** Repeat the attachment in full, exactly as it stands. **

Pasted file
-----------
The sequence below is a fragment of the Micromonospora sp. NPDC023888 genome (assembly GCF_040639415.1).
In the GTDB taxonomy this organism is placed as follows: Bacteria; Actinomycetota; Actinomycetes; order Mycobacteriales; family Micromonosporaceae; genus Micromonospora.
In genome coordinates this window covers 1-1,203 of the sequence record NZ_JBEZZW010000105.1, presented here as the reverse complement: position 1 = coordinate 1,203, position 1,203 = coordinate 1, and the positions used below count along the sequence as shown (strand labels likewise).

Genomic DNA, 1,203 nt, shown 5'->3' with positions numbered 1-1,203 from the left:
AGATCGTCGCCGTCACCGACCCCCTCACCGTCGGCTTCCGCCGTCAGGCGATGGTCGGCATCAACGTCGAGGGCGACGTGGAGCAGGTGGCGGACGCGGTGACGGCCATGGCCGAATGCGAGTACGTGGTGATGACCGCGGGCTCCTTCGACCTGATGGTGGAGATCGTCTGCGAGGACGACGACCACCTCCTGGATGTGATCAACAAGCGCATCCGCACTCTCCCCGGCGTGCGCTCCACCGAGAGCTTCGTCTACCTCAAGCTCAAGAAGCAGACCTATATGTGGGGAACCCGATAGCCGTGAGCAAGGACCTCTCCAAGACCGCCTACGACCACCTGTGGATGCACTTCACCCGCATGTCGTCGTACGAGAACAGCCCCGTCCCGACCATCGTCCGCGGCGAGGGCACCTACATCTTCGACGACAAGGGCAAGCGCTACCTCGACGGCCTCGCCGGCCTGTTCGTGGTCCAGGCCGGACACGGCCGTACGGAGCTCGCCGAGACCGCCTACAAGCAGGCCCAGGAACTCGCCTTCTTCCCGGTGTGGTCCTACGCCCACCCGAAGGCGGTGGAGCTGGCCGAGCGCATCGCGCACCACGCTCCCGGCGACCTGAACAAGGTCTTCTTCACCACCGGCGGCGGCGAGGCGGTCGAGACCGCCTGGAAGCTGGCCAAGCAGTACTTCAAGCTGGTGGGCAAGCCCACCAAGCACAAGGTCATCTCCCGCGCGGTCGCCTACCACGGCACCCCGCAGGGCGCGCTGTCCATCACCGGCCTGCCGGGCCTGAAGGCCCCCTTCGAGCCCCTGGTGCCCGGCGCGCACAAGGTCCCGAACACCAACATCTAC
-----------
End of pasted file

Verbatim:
The sequence below is a fragment of the Micromonospora sp. NPDC023888 genome (assembly GCF_040639415.1).
In the GTDB taxonomy this organism is placed as follows: Bacteria; Actinomycetota; Actinomycetes; order Mycobacteriales; family Micromonosporaceae; genus Micromonospora.
In genome coordinates this window covers 1-1,203 of the sequence record NZ_JBEZZW010000105.1, presented here as the reverse complement: position 1 = coordinate 1,203, position 1,203 = coordinate 1, and the positions used below count along the sequence as shown (strand labels likewise).

Genomic DNA, 1,203 nt, shown 5'->3' with positions numbered 1-1,203 from the left:
AGATCGTCGCCGTCACCGACCCCCTCACCGTCGGCTTCCGCCGTCAGGCGATGGTCGGCATCAACGTCGAGGGCGACGTGGAGCAGGTGGCGGACGCGGTGACGGCCATGGCCGAATGCGAGTACGTGGTGATGACCGCGGGCTCCTTCGACCTGATGGTGGAGATCGTCTGCGAGGACGACGACCACCTCCTGGATGTGATCAACAAGCGCATCCGCACTCTCCCCGGCGTGCGCTCCACCGAGAGCTTCGTCTACCTCAAGCTCAAGAAGCAGACCTATATGTGGGGAACCCGATAGCCGTGAGCAAGGACCTCTCCAAGACCGCCTACGACCACCTGTGGATGCACTTCACCCGCATGTCGTCGTACGAGAACAGCCCCGTCCCGACCATCGTCCGCGGCGAGGGCACCTACATCTTCGACGACAAGGGCAAGCGCTACCTCGACGGCCTCGCCGGCCTGTTCGTGGTCCAGGCCGGACACGGCCGTACGGAGCTCGCCGAGACCGCCTACAAGCAGGCCCAGGAACTCGCCTTCTTCCCGGTGTGGTCCTACGCCCACCCGAAGGCGGTGGAGCTGGCCGAGCGCATCGCGCACCACGCTCCCGGCGACCTGAACAAGGTCTTCTTCACCACCGGCGGCGGCGAGGCGGTCGAGACCGCCTGGAAGCTGGCCAAGCAGTACTTCAAGCTGGTGGGCAAGCCCACCAAGCACAAGGTCATCTCCCGCGCGGTCGCCTACCACGGCACCCCGCAGGGCGCGCTGTCCATCACCGGCCTGCCGGGCCTGAAGGCCCCCTTCGAGCCCCTGGTGCCCGGCGCGCACAAGGTCCCGAACACCAACATCTAC